National Register of Historic Places


Fort Mackenzie

Sheridan

Date Added to Register

Thursday, June 18, 1981

Smithsonian Number

48SH124

Read all about it

On the northwest edge of the city of Sheridan is Fort Mackenzie, a hospital administered by the Veterans Administration. The hospital is situated on approximately 272 acres of land, which is a small parcel compared to the 6, 280 acres that once was the Fort Mackenzie military reservation. Within that acreage are approximately seventy buildings and structures, most of which are arranged in two north-south rows and along a fishhook-shaped avenue. Two-thirds of the buildings within the hospital grounds were constructed in the first decade of the twentieth century when Fort Mackenzie was a military post. These buildings served various functions such as administrative offices, living quarters, hospital wards, warehouses, and maintenance shops. They are constructed of red brick in the colonial style. The rest of the hospital structures, built after 1930 and during the years the post served as a Veterans Hospital are complimentary in style and construction materials to original fort buildings. Fort Mackenzie was converted from a military post to a veterans hospital in the early 1920s.

Fort Mackenzie was named for Ranald Slidel Mackenzie (1840-1889), veteran of the Civil War and the Indian Wars of the West and Southwest. As colonel of the Fourth Cavalry, Mackenzie took part in the Powder River Expedition of 1876. In November of that year, leading a mounted column during General George Crook's winter campaign against High Plains Indians, he surprised and defeated Chief Dull Knife's band of Northern Cheyenne near the edge of the Big Horn Mountains. Fort Mackenzie was established as a military base for the purpose of protection of white settlers in a Rocky Mountain-High Plains region home to Indians belonging to half a dozen different tribes. In September, 1898 Charles F. Manderson, a former senator from Nebraska, and others, informed the War Department of the need for a military post in the Northwest and recommended Sheridan, Wyoming as a site. In October, 1898 General E. V. Sumner, Commander of the Department of the Colorado and the Missouri, was directed by the War Department to investigate and report upon the matter of establishing a military force at Sheridan. In his report Sumner supported Manderson's claims and on December 14, 1898, the Secretary of War approved the report and authorized the expenditure of $12,000 for temporary buildings at Sheridan. Legislation was introduced which called for the establishment of a post near Sheridan and included a $100,000 appropriation. The bill was signed by President McKinley on April 7, 1900. The garrison was at its peak strength with 601 men in 1911. Fort Mackenzie's usefulness as a military post was at an end with the entry of the United States in World War I in 1917. The post was officially abandoned on November 3, 1918.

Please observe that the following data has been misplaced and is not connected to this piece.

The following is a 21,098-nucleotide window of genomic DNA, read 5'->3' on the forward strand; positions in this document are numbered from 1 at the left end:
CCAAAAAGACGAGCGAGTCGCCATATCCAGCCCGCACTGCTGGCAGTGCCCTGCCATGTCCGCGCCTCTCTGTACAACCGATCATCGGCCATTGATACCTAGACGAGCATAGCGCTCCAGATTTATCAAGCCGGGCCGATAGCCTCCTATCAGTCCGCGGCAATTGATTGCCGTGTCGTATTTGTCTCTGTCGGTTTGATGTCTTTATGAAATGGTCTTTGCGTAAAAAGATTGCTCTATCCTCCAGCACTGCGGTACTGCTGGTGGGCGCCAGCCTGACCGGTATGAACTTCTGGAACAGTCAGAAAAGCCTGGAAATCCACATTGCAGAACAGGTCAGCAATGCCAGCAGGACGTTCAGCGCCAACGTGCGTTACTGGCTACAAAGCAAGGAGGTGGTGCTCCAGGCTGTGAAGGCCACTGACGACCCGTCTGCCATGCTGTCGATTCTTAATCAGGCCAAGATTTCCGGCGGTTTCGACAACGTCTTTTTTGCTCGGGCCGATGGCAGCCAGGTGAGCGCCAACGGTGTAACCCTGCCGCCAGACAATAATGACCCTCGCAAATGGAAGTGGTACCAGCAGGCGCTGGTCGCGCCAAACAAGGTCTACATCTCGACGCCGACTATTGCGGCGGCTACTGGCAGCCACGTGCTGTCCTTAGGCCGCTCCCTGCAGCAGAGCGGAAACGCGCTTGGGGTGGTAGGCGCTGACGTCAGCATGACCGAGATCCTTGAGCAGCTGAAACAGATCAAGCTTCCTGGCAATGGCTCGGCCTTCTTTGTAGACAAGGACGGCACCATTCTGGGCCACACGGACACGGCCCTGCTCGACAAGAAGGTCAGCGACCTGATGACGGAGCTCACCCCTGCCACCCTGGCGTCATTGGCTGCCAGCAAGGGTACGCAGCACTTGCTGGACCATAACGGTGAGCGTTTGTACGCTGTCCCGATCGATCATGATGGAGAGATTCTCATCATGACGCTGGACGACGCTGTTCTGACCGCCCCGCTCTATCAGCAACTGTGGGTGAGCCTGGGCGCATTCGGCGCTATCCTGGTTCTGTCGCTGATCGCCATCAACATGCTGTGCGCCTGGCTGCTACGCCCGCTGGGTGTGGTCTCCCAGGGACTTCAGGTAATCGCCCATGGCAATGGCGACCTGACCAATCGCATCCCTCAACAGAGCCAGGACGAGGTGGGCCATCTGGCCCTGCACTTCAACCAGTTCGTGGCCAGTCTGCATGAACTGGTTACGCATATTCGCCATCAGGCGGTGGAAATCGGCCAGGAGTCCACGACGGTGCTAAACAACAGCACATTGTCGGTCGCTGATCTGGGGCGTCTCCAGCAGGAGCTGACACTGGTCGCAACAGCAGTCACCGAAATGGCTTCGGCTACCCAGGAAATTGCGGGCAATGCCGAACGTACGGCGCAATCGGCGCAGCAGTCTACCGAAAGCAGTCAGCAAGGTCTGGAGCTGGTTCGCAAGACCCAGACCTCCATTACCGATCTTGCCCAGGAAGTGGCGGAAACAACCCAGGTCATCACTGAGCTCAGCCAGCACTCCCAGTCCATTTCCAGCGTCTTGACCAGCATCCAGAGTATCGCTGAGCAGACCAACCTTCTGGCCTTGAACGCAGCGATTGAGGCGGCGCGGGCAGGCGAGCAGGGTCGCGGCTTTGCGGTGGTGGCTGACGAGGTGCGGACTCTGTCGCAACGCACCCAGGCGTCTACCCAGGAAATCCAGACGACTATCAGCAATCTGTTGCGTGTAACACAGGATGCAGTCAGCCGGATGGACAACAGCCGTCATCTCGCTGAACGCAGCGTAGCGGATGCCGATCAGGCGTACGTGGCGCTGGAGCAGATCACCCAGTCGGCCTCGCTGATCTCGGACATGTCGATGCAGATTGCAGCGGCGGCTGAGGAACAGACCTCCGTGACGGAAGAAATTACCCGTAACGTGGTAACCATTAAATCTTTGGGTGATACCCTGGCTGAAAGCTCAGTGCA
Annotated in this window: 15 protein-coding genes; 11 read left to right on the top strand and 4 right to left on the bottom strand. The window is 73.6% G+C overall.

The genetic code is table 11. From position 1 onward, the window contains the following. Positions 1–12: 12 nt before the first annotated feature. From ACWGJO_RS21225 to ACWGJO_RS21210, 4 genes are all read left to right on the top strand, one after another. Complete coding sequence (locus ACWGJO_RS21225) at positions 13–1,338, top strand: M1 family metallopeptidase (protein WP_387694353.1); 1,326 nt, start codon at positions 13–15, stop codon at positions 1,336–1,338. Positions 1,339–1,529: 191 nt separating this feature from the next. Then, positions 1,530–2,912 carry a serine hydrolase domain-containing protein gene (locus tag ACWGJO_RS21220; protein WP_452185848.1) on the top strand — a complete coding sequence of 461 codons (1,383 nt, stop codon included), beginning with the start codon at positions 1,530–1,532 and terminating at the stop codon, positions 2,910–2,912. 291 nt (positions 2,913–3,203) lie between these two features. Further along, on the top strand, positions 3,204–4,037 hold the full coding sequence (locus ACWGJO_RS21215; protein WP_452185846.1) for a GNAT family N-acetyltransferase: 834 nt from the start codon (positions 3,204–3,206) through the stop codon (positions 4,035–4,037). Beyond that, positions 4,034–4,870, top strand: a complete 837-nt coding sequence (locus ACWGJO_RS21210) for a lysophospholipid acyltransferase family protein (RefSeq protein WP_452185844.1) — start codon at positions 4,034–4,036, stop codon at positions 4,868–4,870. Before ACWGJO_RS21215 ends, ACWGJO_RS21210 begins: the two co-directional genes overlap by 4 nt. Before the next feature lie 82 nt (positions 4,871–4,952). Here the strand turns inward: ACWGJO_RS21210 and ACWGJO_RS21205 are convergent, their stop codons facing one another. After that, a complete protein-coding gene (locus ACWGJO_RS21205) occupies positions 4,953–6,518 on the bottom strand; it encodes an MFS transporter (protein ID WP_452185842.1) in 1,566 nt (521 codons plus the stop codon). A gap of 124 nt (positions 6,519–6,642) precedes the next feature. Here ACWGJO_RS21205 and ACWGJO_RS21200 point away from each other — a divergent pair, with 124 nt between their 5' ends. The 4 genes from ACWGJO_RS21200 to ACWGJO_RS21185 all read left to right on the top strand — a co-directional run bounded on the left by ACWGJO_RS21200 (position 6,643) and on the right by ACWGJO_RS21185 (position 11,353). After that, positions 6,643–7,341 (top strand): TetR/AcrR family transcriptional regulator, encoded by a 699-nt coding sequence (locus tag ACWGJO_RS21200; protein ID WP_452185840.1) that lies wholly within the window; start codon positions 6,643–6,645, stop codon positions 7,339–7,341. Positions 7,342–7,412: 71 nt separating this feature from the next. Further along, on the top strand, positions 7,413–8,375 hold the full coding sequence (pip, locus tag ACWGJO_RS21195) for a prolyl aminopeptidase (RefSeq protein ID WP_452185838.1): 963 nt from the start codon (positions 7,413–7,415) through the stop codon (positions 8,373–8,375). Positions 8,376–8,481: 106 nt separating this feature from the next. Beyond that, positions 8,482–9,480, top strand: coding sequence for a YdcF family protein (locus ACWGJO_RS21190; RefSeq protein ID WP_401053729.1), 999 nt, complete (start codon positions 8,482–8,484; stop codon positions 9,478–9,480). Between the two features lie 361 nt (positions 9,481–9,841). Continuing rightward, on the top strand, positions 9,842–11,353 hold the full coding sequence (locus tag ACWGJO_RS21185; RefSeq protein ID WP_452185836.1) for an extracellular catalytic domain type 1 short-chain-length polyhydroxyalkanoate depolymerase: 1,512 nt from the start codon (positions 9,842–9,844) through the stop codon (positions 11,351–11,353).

The fort was transferred from the War Department to the Public Health Service in March 1921. A year later it was transferred from that agency to the Veterans Bureau. In March 1922 President Harding signed a deficiency appropriation bill containing an item of $100,000 for use in converting the post to a hospital, and that spring the first patients began to arrive at Fort Mackenzie Veterans Hospital. When the hospital opened it had a bed capacity of 125 patients. At peak patient load just after World War II, the hospital contained 900 patients and was one of the largest neurophychiatric hospitals in the country. At the time of its nomination to the National Register of Historic Places, the hospital had an operating bed capacity of 364, a staff of 505 and a budget of $10,000,000.

The significance of Fort Mackenzie as a historic site derives from both its history and its architecture. Its history relates to two major functions: its function as a military post and as a veterans hospital. From 1898 to 1916 Fort Mackenzie was an army post, but it is not clearly understood what role it played in American military history. That it had an active role in the High Plains Indian Wars is doubtful, since fighting had ceased and Indians were located on reservations two decades before the post was established. Wyoming's congressional delegation tried to establish it as a regimental post, but that effort was likely inspired more by economic and political, rather than military reasons. The existence of the many buildings and structures at Fort Mackenzie affords physical evidence of the impact the fort has had upon the lives of those associated with the facility. The dozens of red-brick colonial style buildings form an impressive complex that is equaled or surpassed only by F. E. Warren Air Force Base in Cheyenne and Fort Yellowstone at Mammoth, as a homogeneous collection of historic federal buildings in the state.

Department of State Parks & Cultural Resources